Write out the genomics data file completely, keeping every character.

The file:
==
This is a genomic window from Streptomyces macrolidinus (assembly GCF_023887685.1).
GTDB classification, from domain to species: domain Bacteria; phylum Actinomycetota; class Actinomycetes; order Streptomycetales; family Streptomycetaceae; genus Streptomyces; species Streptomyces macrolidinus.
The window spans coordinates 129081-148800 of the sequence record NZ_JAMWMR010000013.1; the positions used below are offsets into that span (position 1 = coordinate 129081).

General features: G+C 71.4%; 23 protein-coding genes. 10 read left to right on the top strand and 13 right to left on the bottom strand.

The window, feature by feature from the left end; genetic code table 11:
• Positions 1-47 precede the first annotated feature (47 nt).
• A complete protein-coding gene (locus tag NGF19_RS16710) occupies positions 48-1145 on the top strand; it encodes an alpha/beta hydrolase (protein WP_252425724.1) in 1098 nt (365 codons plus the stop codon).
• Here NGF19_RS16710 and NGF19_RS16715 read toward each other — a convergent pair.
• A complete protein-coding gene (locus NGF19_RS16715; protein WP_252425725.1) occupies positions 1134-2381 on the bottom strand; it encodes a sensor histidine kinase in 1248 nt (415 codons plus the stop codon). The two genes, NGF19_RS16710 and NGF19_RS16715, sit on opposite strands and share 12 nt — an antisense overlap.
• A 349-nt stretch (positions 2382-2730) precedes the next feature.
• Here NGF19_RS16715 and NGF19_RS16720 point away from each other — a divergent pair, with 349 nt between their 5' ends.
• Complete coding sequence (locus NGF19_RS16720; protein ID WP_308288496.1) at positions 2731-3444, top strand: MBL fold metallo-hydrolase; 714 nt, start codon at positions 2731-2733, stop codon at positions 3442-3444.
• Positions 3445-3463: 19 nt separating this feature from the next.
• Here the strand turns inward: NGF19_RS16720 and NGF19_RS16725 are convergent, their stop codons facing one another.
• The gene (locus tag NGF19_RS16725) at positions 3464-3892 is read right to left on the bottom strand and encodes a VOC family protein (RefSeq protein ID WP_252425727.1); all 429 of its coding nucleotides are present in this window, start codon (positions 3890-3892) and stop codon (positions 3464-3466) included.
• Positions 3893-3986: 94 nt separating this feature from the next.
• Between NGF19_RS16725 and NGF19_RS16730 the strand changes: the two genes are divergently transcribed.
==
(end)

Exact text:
This is a genomic window from Streptomyces macrolidinus (assembly GCF_023887685.1).
GTDB classification, from domain to species: domain Bacteria; phylum Actinomycetota; class Actinomycetes; order Streptomycetales; family Streptomycetaceae; genus Streptomyces; species Streptomyces macrolidinus.
The window spans coordinates 129081-148800 of the sequence record NZ_JAMWMR010000013.1; the positions used below are offsets into that span (position 1 = coordinate 129081).

General features: G+C 71.4%; 23 protein-coding genes. 10 read left to right on the top strand and 13 right to left on the bottom strand.

The window, feature by feature from the left end; genetic code table 11:
• Positions 1-47 precede the first annotated feature (47 nt).
• A complete protein-coding gene (locus tag NGF19_RS16710) occupies positions 48-1145 on the top strand; it encodes an alpha/beta hydrolase (protein WP_252425724.1) in 1098 nt (365 codons plus the stop codon).
• Here NGF19_RS16710 and NGF19_RS16715 read toward each other — a convergent pair.
• A complete protein-coding gene (locus NGF19_RS16715; protein WP_252425725.1) occupies positions 1134-2381 on the bottom strand; it encodes a sensor histidine kinase in 1248 nt (415 codons plus the stop codon). The two genes, NGF19_RS16710 and NGF19_RS16715, sit on opposite strands and share 12 nt — an antisense overlap.
• A 349-nt stretch (positions 2382-2730) precedes the next feature.
• Here NGF19_RS16715 and NGF19_RS16720 point away from each other — a divergent pair, with 349 nt between their 5' ends.
• Complete coding sequence (locus NGF19_RS16720; protein ID WP_308288496.1) at positions 2731-3444, top strand: MBL fold metallo-hydrolase; 714 nt, start codon at positions 2731-2733, stop codon at positions 3442-3444.
• Positions 3445-3463: 19 nt separating this feature from the next.
• Here the strand turns inward: NGF19_RS16720 and NGF19_RS16725 are convergent, their stop codons facing one another.
• The gene (locus tag NGF19_RS16725) at positions 3464-3892 is read right to left on the bottom strand and encodes a VOC family protein (RefSeq protein ID WP_252425727.1); all 429 of its coding nucleotides are present in this window, start codon (positions 3890-3892) and stop codon (positions 3464-3466) included.
• Positions 3893-3986: 94 nt separating this feature from the next.
• Between NGF19_RS16725 and NGF19_RS16730 the strand changes: the two genes are divergently transcribed.